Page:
Speak Up Speak Out

Men as Allies in Ending Sexual Violence

Sexual assault prevention requires a change from social norms which make violence normal and acceptable. From a very young age, boys are told by society that they need to fit inside a box made up of societal constructs that encourage domination and control of others rather than intellectualism and empathy. This limits the choices of expressions of men to rigid traditional masculine roles and values and keep men from exploring gender constructs.

ICESAHT has developed a primary prevention program called Speak Up Speak Out Program (SUSOP) to increase engagement and education of college age men to change rape culture and eliminate the occurrence of sexual assault.

SUSOP is designed to break down the rigid traditional definition of masculinity and discuss how it affects men’s ability to express themselves.

Creating a safe space for men to discuss other meanings of masculinity helps engage them as allies in the fight against sexual violence, it empowers them to practice bystander intervention, and it helps foster the ability for them to imagine a healthier version of their gender identity. In addition, SUSOP motivates participants to encourage peers and their campus community to engage in sexual assault prevention programming and becoming active allies in ending sexual violence.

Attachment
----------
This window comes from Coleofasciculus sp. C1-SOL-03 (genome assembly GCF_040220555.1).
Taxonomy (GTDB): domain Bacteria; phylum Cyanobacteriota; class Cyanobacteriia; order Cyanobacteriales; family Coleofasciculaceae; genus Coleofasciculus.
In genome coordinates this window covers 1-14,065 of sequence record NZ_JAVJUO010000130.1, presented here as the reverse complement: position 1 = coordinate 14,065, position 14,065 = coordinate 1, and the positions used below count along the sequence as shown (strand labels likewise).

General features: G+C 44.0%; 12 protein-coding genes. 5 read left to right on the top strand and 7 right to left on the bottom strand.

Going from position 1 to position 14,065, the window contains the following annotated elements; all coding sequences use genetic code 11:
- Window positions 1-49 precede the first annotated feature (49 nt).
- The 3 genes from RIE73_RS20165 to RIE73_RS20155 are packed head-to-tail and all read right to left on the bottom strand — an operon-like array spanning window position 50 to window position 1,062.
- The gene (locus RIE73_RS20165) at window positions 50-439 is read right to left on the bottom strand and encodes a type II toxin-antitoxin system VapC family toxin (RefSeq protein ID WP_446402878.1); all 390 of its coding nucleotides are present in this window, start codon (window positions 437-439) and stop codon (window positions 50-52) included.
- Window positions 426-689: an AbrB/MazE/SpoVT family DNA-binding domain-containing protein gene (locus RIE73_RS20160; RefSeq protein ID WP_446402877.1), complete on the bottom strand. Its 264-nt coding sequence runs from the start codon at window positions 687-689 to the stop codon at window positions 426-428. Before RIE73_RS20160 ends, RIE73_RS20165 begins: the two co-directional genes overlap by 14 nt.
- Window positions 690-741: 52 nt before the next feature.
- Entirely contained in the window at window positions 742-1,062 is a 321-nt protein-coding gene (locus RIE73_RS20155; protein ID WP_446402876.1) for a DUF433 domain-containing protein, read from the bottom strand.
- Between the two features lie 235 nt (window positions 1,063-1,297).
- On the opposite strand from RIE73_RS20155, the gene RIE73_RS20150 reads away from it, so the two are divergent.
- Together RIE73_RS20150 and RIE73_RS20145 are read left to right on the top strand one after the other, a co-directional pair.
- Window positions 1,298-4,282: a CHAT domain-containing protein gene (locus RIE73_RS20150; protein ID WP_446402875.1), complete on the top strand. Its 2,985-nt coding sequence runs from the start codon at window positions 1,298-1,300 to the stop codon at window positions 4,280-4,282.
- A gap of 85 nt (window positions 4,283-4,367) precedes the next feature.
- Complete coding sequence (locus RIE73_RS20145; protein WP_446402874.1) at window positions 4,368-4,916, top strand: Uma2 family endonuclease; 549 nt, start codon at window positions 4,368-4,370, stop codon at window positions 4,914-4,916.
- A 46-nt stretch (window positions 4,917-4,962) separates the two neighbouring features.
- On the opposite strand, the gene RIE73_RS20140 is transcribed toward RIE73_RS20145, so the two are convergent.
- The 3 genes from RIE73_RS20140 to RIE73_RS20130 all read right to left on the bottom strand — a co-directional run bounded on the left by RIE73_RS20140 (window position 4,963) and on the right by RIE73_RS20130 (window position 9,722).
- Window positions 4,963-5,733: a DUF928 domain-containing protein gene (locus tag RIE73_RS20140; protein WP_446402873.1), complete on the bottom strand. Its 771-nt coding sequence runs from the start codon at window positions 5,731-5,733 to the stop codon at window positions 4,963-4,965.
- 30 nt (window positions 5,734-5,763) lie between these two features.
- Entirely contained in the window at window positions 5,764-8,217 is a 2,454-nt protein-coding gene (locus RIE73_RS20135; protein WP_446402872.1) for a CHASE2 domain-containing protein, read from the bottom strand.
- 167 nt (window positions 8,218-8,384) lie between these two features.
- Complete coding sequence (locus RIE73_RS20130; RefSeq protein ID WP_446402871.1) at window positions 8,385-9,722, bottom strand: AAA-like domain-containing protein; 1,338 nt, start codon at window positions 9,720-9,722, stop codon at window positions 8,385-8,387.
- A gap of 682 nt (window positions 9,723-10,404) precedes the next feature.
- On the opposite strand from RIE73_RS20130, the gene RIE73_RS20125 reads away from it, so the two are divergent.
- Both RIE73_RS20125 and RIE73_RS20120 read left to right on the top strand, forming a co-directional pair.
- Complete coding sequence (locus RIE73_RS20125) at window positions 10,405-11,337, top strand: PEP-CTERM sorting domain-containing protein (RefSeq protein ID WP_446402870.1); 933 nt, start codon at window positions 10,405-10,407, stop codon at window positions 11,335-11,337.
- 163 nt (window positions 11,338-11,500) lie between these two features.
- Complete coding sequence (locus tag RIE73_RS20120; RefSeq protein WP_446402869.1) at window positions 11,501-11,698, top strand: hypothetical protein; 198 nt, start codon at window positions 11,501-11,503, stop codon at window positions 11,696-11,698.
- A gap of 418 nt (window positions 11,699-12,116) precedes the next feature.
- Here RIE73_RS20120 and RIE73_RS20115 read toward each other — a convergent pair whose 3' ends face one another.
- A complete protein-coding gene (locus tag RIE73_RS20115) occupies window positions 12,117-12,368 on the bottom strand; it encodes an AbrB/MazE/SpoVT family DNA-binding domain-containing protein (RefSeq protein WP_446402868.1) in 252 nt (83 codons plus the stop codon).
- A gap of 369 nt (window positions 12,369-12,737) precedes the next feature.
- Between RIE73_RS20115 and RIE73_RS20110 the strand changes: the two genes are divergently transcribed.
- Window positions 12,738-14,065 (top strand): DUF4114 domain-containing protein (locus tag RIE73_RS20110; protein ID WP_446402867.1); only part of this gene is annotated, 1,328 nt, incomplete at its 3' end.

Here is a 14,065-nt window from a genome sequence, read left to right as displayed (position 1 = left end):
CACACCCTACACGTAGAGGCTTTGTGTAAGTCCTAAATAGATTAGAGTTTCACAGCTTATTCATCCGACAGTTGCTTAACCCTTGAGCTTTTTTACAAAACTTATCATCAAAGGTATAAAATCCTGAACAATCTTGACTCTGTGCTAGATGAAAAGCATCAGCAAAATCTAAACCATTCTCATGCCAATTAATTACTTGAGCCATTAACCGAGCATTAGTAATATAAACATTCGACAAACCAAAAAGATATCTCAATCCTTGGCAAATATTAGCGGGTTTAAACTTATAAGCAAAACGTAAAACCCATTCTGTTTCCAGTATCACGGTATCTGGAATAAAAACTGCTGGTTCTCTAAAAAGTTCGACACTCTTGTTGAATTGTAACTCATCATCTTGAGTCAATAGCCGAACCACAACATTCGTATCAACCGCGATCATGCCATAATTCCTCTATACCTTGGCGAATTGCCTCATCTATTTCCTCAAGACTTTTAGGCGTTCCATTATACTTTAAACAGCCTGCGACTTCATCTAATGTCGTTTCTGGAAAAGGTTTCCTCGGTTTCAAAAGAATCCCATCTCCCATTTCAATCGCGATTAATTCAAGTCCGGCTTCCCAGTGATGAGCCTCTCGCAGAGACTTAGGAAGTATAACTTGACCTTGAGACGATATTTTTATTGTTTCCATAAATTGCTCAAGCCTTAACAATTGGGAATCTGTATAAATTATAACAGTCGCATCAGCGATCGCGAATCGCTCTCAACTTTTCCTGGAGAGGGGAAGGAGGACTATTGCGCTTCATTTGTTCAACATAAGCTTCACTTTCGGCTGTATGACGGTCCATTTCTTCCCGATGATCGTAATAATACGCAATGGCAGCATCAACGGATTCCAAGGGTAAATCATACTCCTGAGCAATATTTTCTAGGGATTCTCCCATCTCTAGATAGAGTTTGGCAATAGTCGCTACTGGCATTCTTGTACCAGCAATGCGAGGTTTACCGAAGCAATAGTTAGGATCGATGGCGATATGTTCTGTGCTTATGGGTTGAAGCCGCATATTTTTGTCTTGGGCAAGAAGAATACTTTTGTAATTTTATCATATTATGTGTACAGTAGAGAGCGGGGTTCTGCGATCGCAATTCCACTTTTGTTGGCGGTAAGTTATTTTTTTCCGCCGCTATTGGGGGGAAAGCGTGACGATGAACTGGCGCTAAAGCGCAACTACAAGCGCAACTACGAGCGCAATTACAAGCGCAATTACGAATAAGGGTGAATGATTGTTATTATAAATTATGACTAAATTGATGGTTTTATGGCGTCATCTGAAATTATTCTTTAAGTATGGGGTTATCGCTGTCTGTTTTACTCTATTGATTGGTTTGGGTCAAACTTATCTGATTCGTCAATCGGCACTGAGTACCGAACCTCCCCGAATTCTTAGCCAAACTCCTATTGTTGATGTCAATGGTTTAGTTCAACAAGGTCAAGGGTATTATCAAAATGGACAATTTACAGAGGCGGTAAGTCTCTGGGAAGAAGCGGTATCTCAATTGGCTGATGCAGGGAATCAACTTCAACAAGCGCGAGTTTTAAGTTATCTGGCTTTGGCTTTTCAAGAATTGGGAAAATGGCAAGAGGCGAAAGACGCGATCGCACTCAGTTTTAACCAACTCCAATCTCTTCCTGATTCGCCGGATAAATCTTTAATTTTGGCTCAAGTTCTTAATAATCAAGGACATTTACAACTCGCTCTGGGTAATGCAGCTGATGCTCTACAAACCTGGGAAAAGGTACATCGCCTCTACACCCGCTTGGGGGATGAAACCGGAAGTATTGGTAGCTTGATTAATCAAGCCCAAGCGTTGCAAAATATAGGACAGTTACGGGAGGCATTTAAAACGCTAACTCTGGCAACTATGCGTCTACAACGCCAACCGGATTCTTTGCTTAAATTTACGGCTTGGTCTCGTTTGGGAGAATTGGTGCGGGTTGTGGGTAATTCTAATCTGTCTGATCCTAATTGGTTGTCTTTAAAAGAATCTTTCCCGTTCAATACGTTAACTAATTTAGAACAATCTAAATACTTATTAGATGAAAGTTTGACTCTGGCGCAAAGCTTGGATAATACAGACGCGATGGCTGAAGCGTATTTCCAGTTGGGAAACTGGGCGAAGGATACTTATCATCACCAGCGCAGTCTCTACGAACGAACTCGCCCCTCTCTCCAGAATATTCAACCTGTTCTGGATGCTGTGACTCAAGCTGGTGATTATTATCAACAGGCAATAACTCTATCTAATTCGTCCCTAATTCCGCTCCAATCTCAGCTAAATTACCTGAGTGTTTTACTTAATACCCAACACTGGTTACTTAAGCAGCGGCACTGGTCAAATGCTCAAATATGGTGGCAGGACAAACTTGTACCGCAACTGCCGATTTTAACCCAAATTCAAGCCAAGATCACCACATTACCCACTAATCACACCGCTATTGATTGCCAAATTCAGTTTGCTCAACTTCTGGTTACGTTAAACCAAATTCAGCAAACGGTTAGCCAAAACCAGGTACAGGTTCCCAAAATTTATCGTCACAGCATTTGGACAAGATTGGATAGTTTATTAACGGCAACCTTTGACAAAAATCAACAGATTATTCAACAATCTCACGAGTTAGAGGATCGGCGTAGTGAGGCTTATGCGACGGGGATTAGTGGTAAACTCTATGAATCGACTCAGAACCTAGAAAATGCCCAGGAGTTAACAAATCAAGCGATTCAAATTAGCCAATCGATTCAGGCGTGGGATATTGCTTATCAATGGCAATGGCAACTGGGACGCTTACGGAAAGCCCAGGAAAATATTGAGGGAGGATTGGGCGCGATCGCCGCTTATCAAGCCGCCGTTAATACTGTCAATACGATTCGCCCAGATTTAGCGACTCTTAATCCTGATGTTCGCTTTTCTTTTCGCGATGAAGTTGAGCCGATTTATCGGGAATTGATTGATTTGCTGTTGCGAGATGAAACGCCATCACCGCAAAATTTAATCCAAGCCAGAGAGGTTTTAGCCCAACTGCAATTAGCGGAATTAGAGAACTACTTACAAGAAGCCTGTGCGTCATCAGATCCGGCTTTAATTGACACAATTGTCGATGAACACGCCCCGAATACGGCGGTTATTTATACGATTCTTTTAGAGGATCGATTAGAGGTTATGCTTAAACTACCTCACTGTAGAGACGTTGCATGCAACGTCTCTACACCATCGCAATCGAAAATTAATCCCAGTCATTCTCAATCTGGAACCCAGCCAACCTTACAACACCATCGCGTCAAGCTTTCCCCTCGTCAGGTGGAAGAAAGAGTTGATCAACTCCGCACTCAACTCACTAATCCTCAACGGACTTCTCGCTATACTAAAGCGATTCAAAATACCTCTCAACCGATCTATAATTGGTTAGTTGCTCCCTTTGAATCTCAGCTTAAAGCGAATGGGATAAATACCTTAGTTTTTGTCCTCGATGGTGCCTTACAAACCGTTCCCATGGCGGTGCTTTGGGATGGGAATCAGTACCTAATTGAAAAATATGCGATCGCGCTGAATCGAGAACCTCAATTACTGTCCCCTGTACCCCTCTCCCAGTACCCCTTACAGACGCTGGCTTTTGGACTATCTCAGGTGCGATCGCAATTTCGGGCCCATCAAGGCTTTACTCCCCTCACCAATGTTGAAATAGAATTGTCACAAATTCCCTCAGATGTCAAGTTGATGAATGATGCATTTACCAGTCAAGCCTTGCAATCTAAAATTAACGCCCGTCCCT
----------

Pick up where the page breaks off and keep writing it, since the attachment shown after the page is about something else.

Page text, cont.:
Infographic about the Man Box prevention

The SUSOP curriculum consists of:

8 modules over the course of a semester

Discussion driven content with the intention that each module builds off the previous leading to more honest, open and effective dialogue. The dialogue centers around the following risk and protective factors for perpetration:

  • lack of empathy
  • general aggressiveness and acceptance of violence
  • coercive sexual fantasies
  • preference for impersonal sex and sexual risk taking
  • exposure to sexually explicit media
  • hostility toward women
  • adherence to traditional gender role norms
  • hyper-masculinity
  • family environment characterized by physical violence and conflict
  • childhood history of physical, sexual, or emotional abuse
  • emotionally unsupportive family environment
  • poor parent-child relationships, particularly with fathers
  • association with sexually aggressive, hypermasculine, and delinquent peers
  • involvement in a violent or abusive intimate relationship
  • societal norms that support sexual violence
  • societal norms that support male superiority and sexual entitlement
  • societal norms that maintain women’s inferiority and sexual submissiveness
  • emotional health and connectedness (Protective Factors)
  • empathy and concern for how one’s actions affect others (Protective Factors)

To learn more about SUSOP, please email info@indianacesa.org

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